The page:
This year I have been trying to keep a faithful, unedited record of my work at life drawing groups. My last recap was back in May, so I’m due another recap!
I choose to publish every single drawing, to not give a false impression of the time that goes into my practice, as well as the ups and downs. I suppose I don’t like the notion of artistic brilliance being special like gold-dust, rare and otherworldy or ‘god-given’ in some way. Actually I think you might get there by time, continued effort and committment. Also asking good questions, having your eyes open and thinking about the world. Or at least that’s what I’m hoping works for me!
As I write this post, I am away from the studio, and don’t have photos of every drawing to hand. But I do have something that gives a flavour of each session and I’ll endeavour to add the full role-call of drawings at a later point. And interestingly, most of these aren’t drawings ….
I’ve shared some of these in my monthly newsletter before (ps. sign up here!). One day I decided to take along some wire and pliers to my life drawing group, and see what happens! I was partly inspired by the tall angular model, but also thinking about how a wire is like a line in three dimensions. And here’s what happened:
I took along some watercolour to life drawing for the first time ever. I have a bit of love-hate relationship with watercolour. I partly love it’s unpredictability and surprises, but sometimes I want to control things a bit more and I get impatient waiting for it dry before I can add another layer.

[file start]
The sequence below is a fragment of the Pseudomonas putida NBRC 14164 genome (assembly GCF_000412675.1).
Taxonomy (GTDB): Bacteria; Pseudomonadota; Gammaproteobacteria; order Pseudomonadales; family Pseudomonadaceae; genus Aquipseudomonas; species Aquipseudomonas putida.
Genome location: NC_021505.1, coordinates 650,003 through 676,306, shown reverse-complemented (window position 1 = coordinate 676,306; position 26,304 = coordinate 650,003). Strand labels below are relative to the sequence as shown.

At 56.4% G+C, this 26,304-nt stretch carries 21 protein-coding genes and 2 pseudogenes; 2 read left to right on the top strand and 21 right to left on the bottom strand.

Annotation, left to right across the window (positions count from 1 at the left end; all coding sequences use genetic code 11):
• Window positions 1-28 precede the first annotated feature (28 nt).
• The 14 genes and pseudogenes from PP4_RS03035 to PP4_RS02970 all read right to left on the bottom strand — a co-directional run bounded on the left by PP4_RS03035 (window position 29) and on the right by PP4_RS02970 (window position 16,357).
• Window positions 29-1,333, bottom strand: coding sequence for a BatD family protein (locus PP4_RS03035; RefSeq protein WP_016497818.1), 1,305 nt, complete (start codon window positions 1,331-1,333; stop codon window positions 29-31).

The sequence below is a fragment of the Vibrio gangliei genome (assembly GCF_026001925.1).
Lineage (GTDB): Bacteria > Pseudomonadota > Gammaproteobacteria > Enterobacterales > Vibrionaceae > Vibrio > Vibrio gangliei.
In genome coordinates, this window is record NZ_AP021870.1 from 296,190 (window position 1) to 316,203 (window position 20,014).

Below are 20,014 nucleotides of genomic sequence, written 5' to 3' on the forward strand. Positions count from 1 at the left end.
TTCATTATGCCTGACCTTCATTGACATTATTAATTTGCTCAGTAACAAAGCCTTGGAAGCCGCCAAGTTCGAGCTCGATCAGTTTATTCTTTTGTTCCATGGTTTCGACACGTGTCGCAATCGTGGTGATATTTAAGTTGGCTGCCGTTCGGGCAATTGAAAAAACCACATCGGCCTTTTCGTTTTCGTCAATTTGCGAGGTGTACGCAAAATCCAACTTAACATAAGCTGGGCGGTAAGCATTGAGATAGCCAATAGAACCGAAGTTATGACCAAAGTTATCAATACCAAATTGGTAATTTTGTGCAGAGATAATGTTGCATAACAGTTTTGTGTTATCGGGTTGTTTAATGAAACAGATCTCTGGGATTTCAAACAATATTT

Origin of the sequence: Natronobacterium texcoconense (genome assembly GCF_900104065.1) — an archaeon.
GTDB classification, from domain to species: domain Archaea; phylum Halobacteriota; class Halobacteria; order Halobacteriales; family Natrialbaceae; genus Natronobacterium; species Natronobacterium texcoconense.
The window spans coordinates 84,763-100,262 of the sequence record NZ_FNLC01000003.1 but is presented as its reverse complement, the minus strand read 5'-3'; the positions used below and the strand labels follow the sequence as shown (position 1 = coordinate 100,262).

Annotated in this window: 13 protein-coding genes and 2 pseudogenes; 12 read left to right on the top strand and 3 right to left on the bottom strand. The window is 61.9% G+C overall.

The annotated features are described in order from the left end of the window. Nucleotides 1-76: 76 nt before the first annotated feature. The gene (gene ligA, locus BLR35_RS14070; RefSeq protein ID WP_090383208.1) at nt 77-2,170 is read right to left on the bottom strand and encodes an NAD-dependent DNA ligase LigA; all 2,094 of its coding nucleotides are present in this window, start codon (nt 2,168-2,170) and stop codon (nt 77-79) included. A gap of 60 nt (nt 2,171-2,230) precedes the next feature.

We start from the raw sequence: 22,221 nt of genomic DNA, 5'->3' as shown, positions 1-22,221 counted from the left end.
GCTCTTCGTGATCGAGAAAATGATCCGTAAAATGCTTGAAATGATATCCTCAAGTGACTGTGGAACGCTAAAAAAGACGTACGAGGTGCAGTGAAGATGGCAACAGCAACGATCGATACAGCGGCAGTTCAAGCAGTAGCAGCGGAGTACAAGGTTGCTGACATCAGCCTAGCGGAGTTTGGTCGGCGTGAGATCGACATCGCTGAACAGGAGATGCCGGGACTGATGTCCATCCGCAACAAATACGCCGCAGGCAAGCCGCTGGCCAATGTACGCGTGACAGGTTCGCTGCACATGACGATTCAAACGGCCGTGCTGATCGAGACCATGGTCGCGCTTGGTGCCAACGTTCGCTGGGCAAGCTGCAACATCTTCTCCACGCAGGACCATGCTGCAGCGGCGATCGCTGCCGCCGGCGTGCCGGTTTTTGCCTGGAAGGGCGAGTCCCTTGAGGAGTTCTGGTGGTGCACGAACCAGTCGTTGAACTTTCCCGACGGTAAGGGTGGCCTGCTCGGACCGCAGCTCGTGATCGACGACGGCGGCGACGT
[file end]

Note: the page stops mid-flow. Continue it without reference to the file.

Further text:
I haven’t yet taken photos of all my paintings, but these were all from my first session.
These 4 were my favourites from my second session. But please understand there were lots of wobbly others on the way to these! Interestingly this was the same model as the wire figures.
And lastly when I took along my watercolours, we had a session with two models posing together. This was really exciting, but also challenging as you have two people to capture in the same amount of time. So half the time for each model!
003 Experimental Charcoal
I was lucky enough to go to an experimental life drawing workshop, very different to the normal groups I attend. The model was on the floor in the centre of the room and we had paper on the floor, walls and tables around her. We worked with charcoal, all drawing on the same paper, changing spots whenever we fancied, with the model also choosing when to change poses. These are some of the first round of marks the group made:
We then had a break, looked at all the marks on the papers, then carried on adding more. We also used paper towels to knock back marks and focus on the marks we liked. We all worked with each others lines and marks, in a very free way. The next round looked something like this:
And the last few rounds as the charcoal got thicker, we also worked with erasers, to draw lines, as well as continuing to knock back marks, add new paper and add more charcoal. The next few rounds went something like this:
One of the things I experimented with at some point in the session was looking at the model, then looking entirely away, and drawing from my remembered observation. It does something brilliant for your ‘economy of line’ and I love this image. On my list with things to experiment more with!
004 Black Paper
A while back I bought a sketch book which was one third white paper, one third brown paper and one third black paper. I’d left the black paper untouched, as I’d never had the right materials with me to draw on it. Namely something other than a pencil or charcoal!
This time I planned ahead and took a white Cray-pas oil pastel, a few bits of sanguine Conté stick and an old set of thick oil pastels I hadn’t touched since I was 16. I knew I had to think about the highlights and work with these, but for me this also seemed to evolve into a major exercise in negative space too. Our model was in quite brightly lit space, so the lightest part of the scene was the light around her, then the highlights on her body.
I only have a couple of images to hand currently to give an idea of the challenges involved! I definitely found it hard work, like doing shape maths around the model